This Week in the Mayonnaise Clinic: Do My Political Donations Even Matter In These Midterms?
Plus: Who is this messaging on oil refiner profits even for?
Welcome to another edition of the Mayonnaise Clinic — our weekly roundup of reader’s email questions and my answers to them.
But before I get to this week’s mail, I want to make some follow up comments about gas prices and the Biden administration, which I wrote about on Tuesday.
On Wednesday, President Biden sent a letter to major oil refining firms. The letter is built around a true observation: Refining capacity is constrained, and that’s a reason that gasoline prices have risen even faster than you might expect from the rise in the price of crude oil. The letter also asks the firms how the administration can work with them to increase capacity, so more gasoline can get to American gas stations and prices can fall.
The letter also contains a bunch of whining about how the refiners are charging too much for gasoline and making too much money. And it includes some mealy-mouthed language that suggests the administration may not be too keen to loosen regulations in order to get refining capacity up — saying that measures to reduce output will need to “respect the critical equities of energy workers and fence-line communities.”
My feelings about this letter — and related comments from Press Secretary Karine Jean-Pierre, Energy Secretary Jennifer Granholm, and other administration officials — are summed up in these tweets.
Prices move to the market-clearing level: If refinery capacity is a major constraint on gasoline consumption (it is), then refiners will raise prices and their profit margins, or there will be gasoline shortages because demand will outstrip supply. You can avoid that situation by adding refining capacity, but that requires expensive investment —something that’s hard to convince companies to do at a time when interest rates are rising sharply and the administration wants to start discouraging gasoline consumption again in the medium- and long-term. Scolding isn’t going to work. You have to make it make financial sense for these companies to increase their capacity and their output.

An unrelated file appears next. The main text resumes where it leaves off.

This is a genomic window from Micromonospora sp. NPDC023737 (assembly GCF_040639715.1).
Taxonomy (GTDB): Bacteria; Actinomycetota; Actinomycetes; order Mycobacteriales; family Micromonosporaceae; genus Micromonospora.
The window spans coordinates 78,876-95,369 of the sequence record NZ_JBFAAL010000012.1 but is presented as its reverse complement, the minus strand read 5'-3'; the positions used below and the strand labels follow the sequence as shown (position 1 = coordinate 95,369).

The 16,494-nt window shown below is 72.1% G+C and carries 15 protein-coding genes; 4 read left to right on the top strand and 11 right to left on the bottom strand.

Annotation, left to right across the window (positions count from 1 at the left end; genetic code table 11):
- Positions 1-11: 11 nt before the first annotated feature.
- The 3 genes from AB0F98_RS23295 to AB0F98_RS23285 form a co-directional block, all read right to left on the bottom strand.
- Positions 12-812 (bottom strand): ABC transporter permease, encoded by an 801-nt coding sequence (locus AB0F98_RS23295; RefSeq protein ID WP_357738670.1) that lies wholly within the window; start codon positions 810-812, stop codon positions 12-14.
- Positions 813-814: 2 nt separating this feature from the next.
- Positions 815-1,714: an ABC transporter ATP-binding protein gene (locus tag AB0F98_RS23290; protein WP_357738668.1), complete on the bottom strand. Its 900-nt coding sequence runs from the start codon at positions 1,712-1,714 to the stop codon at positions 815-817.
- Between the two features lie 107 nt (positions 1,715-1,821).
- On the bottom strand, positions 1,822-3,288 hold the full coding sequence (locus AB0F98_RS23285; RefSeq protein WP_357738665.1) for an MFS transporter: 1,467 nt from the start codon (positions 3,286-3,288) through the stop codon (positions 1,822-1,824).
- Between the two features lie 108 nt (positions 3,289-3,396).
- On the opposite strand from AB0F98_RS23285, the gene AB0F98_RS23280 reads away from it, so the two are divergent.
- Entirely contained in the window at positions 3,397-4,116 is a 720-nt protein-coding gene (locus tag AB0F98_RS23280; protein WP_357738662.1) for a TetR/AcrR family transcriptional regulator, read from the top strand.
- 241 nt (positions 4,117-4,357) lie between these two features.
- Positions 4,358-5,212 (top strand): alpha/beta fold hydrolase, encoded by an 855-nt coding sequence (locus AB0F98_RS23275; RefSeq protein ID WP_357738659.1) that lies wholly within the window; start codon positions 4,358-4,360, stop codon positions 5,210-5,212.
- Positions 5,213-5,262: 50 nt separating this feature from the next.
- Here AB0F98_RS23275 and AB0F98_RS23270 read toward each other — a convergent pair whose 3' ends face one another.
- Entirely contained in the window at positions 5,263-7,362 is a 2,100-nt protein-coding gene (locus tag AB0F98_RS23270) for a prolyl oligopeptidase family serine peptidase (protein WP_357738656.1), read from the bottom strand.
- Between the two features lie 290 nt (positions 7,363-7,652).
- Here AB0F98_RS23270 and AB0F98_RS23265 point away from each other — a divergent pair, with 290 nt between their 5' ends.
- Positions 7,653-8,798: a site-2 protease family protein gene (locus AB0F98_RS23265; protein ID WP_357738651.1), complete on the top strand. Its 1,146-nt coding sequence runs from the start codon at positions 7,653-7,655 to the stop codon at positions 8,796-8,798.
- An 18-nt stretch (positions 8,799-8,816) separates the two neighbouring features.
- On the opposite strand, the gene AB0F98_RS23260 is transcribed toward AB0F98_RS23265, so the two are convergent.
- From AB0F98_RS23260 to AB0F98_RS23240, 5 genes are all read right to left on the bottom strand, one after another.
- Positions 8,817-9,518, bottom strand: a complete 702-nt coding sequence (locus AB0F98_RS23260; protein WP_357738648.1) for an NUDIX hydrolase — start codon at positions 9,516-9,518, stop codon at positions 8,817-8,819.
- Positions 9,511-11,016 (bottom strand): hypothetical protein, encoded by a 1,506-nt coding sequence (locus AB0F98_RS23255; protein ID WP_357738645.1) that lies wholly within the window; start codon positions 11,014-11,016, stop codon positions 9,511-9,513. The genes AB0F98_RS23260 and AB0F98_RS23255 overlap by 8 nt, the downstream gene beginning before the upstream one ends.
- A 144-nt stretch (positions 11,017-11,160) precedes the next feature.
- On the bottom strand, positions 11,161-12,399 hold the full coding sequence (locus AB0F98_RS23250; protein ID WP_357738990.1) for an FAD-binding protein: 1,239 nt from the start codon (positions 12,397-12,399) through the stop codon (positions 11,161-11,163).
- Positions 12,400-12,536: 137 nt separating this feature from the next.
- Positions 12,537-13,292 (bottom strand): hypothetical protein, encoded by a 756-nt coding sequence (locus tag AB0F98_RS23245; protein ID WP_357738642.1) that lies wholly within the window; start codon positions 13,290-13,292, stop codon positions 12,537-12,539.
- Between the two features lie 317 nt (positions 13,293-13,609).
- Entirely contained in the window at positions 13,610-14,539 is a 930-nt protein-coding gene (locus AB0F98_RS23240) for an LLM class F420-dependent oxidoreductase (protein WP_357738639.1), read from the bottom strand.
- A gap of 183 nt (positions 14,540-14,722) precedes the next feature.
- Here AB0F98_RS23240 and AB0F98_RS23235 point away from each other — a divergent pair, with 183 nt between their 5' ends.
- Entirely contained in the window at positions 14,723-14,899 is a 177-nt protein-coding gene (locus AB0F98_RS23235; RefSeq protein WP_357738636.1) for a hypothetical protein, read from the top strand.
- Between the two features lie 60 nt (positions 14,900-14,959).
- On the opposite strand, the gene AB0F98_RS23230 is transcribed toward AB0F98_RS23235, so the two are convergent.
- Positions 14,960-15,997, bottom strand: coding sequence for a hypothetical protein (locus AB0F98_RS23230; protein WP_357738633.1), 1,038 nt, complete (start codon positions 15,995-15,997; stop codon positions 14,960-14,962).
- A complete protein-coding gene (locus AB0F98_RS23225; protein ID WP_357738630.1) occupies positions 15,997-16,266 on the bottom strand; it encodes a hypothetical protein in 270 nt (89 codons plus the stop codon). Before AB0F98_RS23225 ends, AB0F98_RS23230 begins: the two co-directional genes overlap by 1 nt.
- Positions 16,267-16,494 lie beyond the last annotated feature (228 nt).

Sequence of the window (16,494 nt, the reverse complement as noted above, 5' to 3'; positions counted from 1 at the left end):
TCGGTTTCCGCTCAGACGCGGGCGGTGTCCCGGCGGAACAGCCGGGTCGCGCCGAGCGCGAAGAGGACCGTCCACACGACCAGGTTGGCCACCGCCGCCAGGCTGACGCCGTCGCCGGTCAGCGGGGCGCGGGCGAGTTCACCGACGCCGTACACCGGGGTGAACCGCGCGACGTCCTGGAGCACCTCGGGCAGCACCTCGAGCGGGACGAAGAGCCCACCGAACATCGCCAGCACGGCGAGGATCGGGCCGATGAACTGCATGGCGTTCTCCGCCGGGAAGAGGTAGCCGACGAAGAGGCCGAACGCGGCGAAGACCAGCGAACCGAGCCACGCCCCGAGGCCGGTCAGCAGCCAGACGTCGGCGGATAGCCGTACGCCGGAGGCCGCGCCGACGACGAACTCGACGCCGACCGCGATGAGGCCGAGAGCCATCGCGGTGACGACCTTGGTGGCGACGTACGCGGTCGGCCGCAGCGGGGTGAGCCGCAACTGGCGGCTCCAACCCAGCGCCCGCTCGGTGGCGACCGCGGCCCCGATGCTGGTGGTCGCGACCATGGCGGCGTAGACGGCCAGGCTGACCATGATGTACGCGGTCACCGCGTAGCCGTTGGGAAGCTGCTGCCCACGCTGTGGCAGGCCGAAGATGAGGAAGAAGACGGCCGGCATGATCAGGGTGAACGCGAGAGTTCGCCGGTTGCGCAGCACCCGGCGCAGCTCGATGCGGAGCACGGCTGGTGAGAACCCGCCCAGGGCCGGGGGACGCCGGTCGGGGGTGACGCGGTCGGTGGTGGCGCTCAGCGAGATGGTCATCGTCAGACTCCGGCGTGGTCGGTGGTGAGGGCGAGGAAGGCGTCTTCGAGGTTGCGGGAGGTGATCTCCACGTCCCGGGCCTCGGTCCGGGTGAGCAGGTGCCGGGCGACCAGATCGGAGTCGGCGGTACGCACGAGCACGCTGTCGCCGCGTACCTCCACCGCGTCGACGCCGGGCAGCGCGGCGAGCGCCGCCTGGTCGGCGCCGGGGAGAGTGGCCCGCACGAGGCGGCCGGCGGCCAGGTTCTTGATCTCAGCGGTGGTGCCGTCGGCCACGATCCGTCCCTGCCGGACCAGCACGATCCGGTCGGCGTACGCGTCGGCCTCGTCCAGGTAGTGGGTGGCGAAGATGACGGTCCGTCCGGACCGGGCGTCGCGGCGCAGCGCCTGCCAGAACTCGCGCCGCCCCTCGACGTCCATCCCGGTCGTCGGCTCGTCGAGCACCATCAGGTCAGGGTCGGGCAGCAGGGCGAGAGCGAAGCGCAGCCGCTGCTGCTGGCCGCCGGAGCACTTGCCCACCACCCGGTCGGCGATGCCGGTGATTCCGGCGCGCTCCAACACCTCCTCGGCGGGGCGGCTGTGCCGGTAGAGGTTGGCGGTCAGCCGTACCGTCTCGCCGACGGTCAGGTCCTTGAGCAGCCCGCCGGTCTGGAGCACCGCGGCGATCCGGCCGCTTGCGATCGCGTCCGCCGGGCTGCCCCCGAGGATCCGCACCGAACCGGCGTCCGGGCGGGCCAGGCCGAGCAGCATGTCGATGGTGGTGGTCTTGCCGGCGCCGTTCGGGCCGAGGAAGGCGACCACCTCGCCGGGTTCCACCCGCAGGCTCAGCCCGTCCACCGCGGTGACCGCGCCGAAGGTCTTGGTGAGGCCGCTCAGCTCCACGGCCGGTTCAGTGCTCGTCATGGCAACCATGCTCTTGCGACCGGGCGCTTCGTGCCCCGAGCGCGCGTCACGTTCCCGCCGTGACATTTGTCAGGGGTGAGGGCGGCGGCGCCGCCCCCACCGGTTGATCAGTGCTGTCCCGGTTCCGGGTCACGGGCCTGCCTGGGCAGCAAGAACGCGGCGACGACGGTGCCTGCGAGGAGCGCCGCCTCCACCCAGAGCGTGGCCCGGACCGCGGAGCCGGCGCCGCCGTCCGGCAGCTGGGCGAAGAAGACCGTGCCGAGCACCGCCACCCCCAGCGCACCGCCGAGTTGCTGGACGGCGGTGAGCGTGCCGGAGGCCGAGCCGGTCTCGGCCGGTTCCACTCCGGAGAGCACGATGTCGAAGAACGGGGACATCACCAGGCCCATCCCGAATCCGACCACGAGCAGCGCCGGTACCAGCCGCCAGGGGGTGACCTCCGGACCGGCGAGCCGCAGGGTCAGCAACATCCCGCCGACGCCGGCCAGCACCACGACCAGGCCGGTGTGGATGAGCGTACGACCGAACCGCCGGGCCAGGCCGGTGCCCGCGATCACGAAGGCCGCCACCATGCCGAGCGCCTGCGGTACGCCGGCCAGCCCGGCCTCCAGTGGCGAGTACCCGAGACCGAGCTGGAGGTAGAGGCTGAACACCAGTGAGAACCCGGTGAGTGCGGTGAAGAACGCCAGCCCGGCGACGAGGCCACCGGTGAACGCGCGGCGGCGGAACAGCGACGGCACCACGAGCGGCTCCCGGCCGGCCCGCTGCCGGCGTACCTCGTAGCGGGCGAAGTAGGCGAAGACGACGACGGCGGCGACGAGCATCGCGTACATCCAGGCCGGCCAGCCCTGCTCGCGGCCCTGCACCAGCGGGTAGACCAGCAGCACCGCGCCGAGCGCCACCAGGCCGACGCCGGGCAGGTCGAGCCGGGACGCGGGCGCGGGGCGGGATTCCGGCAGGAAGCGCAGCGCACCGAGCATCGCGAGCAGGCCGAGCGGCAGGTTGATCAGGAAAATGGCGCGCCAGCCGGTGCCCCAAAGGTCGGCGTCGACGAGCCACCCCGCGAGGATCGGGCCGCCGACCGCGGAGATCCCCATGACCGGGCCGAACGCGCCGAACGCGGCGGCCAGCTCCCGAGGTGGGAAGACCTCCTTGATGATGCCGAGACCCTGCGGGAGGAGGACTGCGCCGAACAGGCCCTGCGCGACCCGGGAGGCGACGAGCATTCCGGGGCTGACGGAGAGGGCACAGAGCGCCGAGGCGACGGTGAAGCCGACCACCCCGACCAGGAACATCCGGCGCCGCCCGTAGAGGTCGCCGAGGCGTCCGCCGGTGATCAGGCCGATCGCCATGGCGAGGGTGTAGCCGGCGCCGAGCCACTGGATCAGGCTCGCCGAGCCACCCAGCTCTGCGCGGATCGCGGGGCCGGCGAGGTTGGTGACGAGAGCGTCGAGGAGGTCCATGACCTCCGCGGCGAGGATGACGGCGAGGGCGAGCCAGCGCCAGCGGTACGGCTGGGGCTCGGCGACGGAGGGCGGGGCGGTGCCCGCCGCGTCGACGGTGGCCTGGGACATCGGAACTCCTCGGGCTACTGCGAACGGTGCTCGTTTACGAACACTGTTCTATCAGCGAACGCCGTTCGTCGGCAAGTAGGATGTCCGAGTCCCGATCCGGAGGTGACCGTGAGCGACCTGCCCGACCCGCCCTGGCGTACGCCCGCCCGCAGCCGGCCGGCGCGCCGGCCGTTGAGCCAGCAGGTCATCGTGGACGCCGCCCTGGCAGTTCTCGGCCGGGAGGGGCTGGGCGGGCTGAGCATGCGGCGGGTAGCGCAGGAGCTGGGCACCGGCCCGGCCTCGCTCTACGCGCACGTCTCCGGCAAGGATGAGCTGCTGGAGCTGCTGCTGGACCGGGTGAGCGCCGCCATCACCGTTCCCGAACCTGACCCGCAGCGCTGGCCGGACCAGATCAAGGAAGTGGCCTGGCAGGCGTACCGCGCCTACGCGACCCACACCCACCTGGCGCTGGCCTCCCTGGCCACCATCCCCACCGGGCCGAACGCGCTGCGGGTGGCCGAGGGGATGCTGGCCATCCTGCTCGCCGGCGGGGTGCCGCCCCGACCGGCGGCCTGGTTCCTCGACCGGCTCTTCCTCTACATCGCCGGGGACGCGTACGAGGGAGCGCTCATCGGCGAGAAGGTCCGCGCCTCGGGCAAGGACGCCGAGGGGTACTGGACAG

Industry consolidation (and the idea that excessive investor “discipline” discourages business growth and competition) has become a bit of a hobby horse for this administration. But in addition to overestimating the importance of this phenomenon, they seem to greatly overestimate the utility of complaining about it. Okay, you don’t like that these companies aren’t putting out more gasoline. What are you going to do about that, besides complain?
ExxonMobil responded to Biden’s letter with some sensible requests — like that the administration should approve more leases for oil and gas production and waive the Jones Act that raises the cost of shipping petroleum and petroleum products. I’d add that the administration should see if it can find a way to get a major sidelined oil refinery, the former HOVENSA refinery in St. Croix, back online and producing gasoline. As Peter Baker notes in The New York Times, that refinery has a history of regulatory trouble, but so did the Abbott Nutrition formula plant, and when it became politically essential, they found a way to get that operation back to making baby formula (except when it’s flooded).
So, get on that. Because answers like this are not impressive.
Okay, on to the mail.
I'm frustrated with the increasingly counterproductive messaging and campaign strategy that seems to have infected the Democratic Party. I donated money (probably too much) in 2020 to my state party and the DSCC but haven't donated anything yet for the 2022 cycle. Is there something like Effective Altruism for giving to Democratic candidates?
I took a similar question back in March, in which I provided some tips from my friend Brian Derrick, who used to raise money for Democratic candidates but has switched to advising Democratic political donors. Brian has a free newsletter for people trying to do what you describe — give money in a way that isn’t built around getting emotional satisfaction from opposing Marjorie Taylor Greene or whoever, but that actually helps Democrats win — and he also has a paid advising service aimed at the sort of people who give enough money to benefit from professional guidance but not so much money that they might have traditionally hired a personal donor adviser. (“If someone is giving less than $5,000 per campaign cycle, they can probably get all the needed info from my free newsletter,” says Brian.)
Back in March, he advised that people should “give early,” “give downballot,” and “give strategically, not emotionally,” and you can look back at that issue for exactly what those three points mean. But since the election is coming up in less than five months, it’s not really early anymore, and I followed up with Brian to ask about what Democrats should do right now, as Election Day creeps up and, frankly, things look pretty grim for the party.
Here are a few highlights from his advice:
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